"And they crossed swords."
--William Goldman, alias S. Morgenstern
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Sam Arwas




Location: Australia
Joined: 02 Dec 2015

Posts: 78

PostPosted: Sat 19 Mar, 2016 12:21 pm    Post subject: Re: Diamond and lenticular cross section cutting performance         Reply with quote

Pieter B. wrote:
Sam Arwas wrote:
In reading the entry about type xvi swords on this site it seems to say that the purpose of the lenticular portion of the blade is to make it more suitable for cutting than having a diamond cross section for the full length of the blade like an xv. Why was a lenticular cross section considered preferable for cutting? Is it just more robust or is there a difference in ballistic performance?


There is a chance that diamond sectioned blades have a lower or lesser angle than a more lenticular sectioned blade. For a wood chopping axe a 30 degree angle might suffice but you would not want to attempt to shave with that whereas a 10 degree razor would probably bent if you try to cut down a tree with it. It's not coincidence a military saber is flatter than a rapier, a thinner blade can be honed into a finer edge and might have some more cutting potential.
So basically the gradual bevel angle of a diamond blade makes it not steep enough and the more abrupt angle of a lenticular blade is more suitable for a sword?
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Pieter B.





Joined: 16 Feb 2014
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PostPosted: Sat 19 Mar, 2016 1:22 pm    Post subject: Re: Diamond and lenticular cross section cutting performance         Reply with quote

Sam Arwas wrote:
So basically the gradual bevel angle of a diamond blade makes it not steep enough and the more abrupt angle of a lenticular blade is more suitable for a sword?


I am sorry if I wrote it a bit vague but I meant the opposite. I believe a very gradual angle makes an edge keener whereas an abrupt angle is less suitable for cutting. A way to make the edge thinner on a more diamond sectioned blade is to go for a hollow grind. It gets rather confusing with cross section profiles and edge grinds, i'm sorry.

However this is just talking about how sharp the edge of a blade is, that alone is not the determining factor in how good a certain blade cuts.

Have you skimmed this thread yet?

http://myArmoury.com/talk/viewtopic.25116.html


Last edited by Pieter B. on Sat 19 Mar, 2016 1:31 pm; edited 1 time in total
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Mike Ruhala




Location: Stuart, Florida
Joined: 24 Jul 2011

Posts: 325

PostPosted: Sat 19 Mar, 2016 1:30 pm    Post subject:         Reply with quote

Having a diamond or lenticular cross section isn't the most significant factor in determining whether you've got a sword that will cut well or not. Having a blade that's relatively wide, relatively thin and sharp at the section you're impacting with will make a much bigger real world difference. You also have to consider overall weight, weight distribution and length of both the handle and the blade. My A-n-A semi-custom Durer bastard sword has a relatively narrow diamond cross section blade with very little distal taper and it's fairly thick at the weak but it carries much of its width out to the end of the blade and has a relatively long blade and handle for leverage so it actually ends up cutting pretty well. With it I can cut halfway through the cross section of a single tatami mat by using just the point and maybe 1.5 inches of the blade behind it.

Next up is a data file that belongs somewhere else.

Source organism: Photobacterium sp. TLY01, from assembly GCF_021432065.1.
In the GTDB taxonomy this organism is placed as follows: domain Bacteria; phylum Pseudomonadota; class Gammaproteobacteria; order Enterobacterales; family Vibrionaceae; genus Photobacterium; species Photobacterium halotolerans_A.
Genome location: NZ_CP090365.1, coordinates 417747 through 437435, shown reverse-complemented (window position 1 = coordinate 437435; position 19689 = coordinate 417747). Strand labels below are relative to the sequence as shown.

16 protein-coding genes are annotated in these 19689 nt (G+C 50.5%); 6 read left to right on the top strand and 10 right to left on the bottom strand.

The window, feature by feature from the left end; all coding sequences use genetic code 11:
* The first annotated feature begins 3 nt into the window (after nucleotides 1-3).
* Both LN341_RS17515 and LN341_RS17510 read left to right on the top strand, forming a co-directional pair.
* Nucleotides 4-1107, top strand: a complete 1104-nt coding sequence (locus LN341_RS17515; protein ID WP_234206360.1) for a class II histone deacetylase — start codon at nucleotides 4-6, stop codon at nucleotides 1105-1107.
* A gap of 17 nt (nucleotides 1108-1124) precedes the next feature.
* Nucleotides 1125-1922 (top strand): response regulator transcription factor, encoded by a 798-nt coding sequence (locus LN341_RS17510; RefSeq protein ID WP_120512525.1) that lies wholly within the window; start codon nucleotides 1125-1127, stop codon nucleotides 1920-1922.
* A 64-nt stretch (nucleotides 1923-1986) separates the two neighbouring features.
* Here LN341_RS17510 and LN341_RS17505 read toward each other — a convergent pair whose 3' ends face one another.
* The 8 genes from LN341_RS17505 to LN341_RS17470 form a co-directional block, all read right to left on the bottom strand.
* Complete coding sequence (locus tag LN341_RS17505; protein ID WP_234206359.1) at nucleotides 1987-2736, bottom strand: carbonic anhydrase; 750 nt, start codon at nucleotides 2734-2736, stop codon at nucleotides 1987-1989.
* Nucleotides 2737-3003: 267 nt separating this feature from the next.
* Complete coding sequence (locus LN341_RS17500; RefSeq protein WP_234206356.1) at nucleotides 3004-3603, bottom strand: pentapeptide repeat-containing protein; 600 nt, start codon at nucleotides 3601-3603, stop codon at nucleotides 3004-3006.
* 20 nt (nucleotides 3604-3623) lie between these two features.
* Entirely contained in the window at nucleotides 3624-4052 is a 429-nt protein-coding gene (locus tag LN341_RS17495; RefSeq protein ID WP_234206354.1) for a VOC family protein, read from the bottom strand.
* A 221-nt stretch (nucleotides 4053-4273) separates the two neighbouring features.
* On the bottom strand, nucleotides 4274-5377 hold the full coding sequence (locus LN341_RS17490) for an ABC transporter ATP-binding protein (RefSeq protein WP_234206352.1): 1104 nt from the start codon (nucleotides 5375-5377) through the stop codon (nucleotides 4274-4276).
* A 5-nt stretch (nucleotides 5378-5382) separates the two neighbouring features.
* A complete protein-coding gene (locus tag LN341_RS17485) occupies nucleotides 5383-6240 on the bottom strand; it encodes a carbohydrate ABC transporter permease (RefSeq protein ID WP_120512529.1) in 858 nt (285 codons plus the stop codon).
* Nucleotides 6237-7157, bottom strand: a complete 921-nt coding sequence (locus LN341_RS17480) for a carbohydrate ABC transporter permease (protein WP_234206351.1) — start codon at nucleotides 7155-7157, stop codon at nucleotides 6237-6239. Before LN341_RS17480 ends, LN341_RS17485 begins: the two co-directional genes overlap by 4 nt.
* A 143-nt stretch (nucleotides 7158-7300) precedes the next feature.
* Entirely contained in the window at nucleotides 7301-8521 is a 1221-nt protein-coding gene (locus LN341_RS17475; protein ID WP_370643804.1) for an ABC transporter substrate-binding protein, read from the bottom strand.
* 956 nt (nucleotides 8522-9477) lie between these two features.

It's all about weapon configuration and choosing the right tool for the job. As far as that goes it's important to remember there are actually three ways to wound with the blade and none of them are "more correct" than another. You have slices along the surface, cleaving cuts that bite deeply into or through a target and thrusts. Swords like the XVa are going to be better at slicing and thrusting than they are at cleaving, swords like XIIa's and XIIIa's are going to be better at slicing and cleaving than they are at thrusting.
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Timo Nieminen




Location: Brisbane, Australia
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PostPosted: Sat 19 Mar, 2016 2:44 pm    Post subject:         Reply with quote

The two most important things here are edge angle and blade thickness.

More acute edge angles usually improve cutting. Thinner blades usually improve cutting, because thinner blades - all else being the same - usually have more acute edge angles, and there is less resistance to a thinner blade cutting deeply.

For the same weight per unit length of blade, and the same blade width, lenticular section gives a thinner blade, and usually a less acute edge angle. As long as the edge angle is still acute enough, the thinner blade gives improved cutting.

"In addition to being efficient, all pole arms were quite nice to look at." - Cherney Berg, A hideous history of weapons, Collier 1963.